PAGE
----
When the Stars Go Dark by Paula McLain
Heavy Read but Good
This story expresses the point of view of Anna Hart who is a seasoned missing person detective in San Francisco with far too much knowledge of the darkest side of human nature. When tragedy strikes her personal life, Anna, desperate and numb, flees to the Northern California village of Mendocino to grieve. She lived there as a child with her beloved foster parents, and now she believes it might be the only place left for her. Yet the day she arrives, she learns that a local teenage girl has gone missing.
The crime is scarily similar to a crime that occurred during a pivotal time in Anna’s childhood. The unsolved murder of a young girl touched the town and changed the people who lived there forever. When past and present collide, Anna realizes she was brought back to her hometown for a reason and that her upbringing and life experience gives her insight into how the victims are selected and how they come in contact with this killer. As Anna becomes consumed with the history and needs to save these girls, she must come to terms with the fact that to help others she might need to help herself by letting others in.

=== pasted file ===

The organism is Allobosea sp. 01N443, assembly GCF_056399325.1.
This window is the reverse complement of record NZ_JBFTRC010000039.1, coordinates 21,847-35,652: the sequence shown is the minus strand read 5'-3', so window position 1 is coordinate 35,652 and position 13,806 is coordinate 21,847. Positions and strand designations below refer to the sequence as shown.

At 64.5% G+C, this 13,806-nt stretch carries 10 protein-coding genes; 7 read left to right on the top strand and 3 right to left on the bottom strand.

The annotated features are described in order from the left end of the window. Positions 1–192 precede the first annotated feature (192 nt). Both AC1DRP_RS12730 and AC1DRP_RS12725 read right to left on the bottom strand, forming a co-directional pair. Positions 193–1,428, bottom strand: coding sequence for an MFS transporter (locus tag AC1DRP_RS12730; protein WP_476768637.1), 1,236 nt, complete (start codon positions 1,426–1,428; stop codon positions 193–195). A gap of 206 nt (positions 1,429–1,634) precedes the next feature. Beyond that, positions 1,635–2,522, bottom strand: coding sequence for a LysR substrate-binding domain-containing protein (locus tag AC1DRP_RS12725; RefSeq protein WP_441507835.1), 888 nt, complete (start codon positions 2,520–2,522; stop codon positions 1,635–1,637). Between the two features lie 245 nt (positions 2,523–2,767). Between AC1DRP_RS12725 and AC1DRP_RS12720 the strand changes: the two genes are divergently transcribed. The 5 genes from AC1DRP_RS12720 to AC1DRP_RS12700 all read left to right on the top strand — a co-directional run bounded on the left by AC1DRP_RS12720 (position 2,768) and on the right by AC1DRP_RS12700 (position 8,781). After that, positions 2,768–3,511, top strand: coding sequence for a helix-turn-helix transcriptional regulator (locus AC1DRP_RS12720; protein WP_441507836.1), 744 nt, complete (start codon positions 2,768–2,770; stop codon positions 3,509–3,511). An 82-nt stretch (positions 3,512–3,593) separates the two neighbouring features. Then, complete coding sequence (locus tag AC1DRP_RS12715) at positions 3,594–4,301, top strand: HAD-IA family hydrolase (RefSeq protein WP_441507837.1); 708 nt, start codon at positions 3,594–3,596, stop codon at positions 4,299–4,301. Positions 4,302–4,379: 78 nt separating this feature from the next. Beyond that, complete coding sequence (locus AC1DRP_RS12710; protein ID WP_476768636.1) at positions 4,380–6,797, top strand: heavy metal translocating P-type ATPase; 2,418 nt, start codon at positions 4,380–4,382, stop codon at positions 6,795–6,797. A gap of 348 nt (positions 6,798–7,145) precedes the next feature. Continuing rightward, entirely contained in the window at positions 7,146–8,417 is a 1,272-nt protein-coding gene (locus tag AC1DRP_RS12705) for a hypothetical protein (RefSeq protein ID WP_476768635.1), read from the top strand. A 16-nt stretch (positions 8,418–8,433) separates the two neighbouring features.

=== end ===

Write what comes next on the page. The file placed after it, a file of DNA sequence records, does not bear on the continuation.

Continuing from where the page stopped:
Intertwining together actual cases of missing persons, trauma theory, and a hint of the metaphysical, this propelling and deeply affecting novel tells a story of fate, necessary redemption, and what it takes, when the worst happens, to reclaim our lives and come to terms with the fact that we are not meant to live life alone.
What I enjoyed with this novel is that when it begins we are immediately caught up in whatever Anna is running from. You can feel that she is running from love and heartbreak and all this information is given to the reader in little pieces. I enjoyed meeting characters from her past and her time in the system and how the author used that as a way to connect her to the victims she is trying to save. What was also well done was the cast of supporting characters in the town. What I love most and why this is such a high-rated four-star read for me is the fact that the author blends Anna’s past and present so beautifully that by the end of the book I feel like the character comes out as a whole person. The transition is beautiful and shows how having community and faith in yourself is important to make an impact in helping others.